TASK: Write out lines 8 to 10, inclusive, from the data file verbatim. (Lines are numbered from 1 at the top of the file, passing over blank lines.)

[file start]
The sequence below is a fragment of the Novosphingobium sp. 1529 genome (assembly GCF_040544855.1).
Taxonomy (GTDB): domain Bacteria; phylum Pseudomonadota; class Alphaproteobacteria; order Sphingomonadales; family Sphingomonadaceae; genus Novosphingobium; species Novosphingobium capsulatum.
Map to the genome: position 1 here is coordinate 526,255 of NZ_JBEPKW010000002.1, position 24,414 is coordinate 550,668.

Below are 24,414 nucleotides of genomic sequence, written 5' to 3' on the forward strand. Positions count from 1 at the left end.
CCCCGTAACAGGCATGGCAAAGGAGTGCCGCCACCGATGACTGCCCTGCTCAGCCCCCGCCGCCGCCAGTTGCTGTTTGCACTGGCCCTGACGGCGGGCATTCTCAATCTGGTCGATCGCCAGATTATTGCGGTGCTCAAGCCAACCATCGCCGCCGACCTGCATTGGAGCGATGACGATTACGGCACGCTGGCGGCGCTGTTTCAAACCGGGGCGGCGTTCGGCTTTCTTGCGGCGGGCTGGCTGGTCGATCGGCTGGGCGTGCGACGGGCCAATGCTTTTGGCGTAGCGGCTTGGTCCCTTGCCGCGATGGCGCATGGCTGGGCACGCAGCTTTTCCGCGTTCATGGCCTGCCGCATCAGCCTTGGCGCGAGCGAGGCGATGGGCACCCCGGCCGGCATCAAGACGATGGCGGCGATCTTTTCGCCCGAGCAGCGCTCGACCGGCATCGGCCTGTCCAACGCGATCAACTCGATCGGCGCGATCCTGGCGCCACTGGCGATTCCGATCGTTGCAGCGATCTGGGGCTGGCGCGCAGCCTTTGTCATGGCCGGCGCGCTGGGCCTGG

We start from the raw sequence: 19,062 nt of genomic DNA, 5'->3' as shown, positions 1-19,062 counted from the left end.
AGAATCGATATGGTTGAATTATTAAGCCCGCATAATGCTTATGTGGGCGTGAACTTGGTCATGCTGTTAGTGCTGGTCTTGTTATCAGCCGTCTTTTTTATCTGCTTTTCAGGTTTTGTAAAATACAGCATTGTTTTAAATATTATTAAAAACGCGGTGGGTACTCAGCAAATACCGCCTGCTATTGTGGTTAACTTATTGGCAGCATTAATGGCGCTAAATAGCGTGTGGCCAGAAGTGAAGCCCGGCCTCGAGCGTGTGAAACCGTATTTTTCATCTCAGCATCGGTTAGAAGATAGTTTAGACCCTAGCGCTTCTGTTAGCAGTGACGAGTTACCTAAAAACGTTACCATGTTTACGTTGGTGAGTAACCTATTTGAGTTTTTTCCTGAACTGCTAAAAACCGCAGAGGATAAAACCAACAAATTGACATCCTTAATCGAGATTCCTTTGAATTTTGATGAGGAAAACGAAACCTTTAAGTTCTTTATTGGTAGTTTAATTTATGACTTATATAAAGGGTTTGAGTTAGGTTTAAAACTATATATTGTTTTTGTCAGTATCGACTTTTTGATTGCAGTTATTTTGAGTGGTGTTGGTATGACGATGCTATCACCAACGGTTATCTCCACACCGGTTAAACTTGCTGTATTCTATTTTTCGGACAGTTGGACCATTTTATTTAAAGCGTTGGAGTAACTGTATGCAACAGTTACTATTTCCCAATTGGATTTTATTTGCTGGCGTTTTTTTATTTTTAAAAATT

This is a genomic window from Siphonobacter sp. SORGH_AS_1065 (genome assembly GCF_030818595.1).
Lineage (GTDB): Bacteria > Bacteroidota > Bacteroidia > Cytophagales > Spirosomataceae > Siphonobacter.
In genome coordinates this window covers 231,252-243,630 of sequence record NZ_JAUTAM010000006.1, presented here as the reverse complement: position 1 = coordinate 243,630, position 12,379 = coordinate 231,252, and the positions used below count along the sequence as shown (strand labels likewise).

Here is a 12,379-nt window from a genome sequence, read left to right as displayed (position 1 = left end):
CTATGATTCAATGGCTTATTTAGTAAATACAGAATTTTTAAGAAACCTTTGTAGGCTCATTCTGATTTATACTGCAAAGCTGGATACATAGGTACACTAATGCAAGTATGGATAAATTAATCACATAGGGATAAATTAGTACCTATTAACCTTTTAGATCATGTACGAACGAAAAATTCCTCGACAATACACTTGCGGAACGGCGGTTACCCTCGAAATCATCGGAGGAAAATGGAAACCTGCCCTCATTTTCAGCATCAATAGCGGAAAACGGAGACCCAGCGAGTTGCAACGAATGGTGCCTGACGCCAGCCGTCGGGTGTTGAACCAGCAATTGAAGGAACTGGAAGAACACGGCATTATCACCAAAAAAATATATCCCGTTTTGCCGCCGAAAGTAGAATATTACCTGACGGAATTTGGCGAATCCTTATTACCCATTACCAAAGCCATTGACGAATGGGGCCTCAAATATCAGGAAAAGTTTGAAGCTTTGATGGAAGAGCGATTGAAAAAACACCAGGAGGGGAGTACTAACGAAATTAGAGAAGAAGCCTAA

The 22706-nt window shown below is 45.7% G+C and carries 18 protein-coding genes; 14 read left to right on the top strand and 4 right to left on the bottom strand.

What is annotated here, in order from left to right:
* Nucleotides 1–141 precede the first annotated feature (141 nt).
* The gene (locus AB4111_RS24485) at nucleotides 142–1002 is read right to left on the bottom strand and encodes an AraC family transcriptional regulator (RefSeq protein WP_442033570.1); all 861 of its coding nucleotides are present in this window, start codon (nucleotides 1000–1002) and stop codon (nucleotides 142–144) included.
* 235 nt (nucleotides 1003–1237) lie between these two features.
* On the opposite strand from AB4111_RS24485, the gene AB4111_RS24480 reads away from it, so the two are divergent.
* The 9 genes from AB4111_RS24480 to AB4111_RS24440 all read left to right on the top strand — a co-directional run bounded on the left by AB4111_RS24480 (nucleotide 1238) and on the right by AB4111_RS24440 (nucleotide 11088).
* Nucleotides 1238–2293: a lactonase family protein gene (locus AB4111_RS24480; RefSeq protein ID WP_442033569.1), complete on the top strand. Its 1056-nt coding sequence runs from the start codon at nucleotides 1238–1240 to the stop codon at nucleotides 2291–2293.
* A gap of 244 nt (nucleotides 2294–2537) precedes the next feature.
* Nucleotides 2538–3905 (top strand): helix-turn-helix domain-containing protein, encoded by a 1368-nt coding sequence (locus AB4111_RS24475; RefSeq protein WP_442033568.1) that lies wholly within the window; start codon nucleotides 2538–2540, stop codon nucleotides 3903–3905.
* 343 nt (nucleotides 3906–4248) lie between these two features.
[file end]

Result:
This is a genomic window from Siphonobacter sp. SORGH_AS_1065 (genome assembly GCF_030818595.1).
Lineage (GTDB): Bacteria > Bacteroidota > Bacteroidia > Cytophagales > Spirosomataceae > Siphonobacter.
In genome coordinates this window covers 231,252-243,630 of sequence record NZ_JAUTAM010000006.1, presented here as the reverse complement: position 1 = coordinate 243,630, position 12,379 = coordinate 231,252, and the positions used below count along the sequence as shown (strand labels likewise).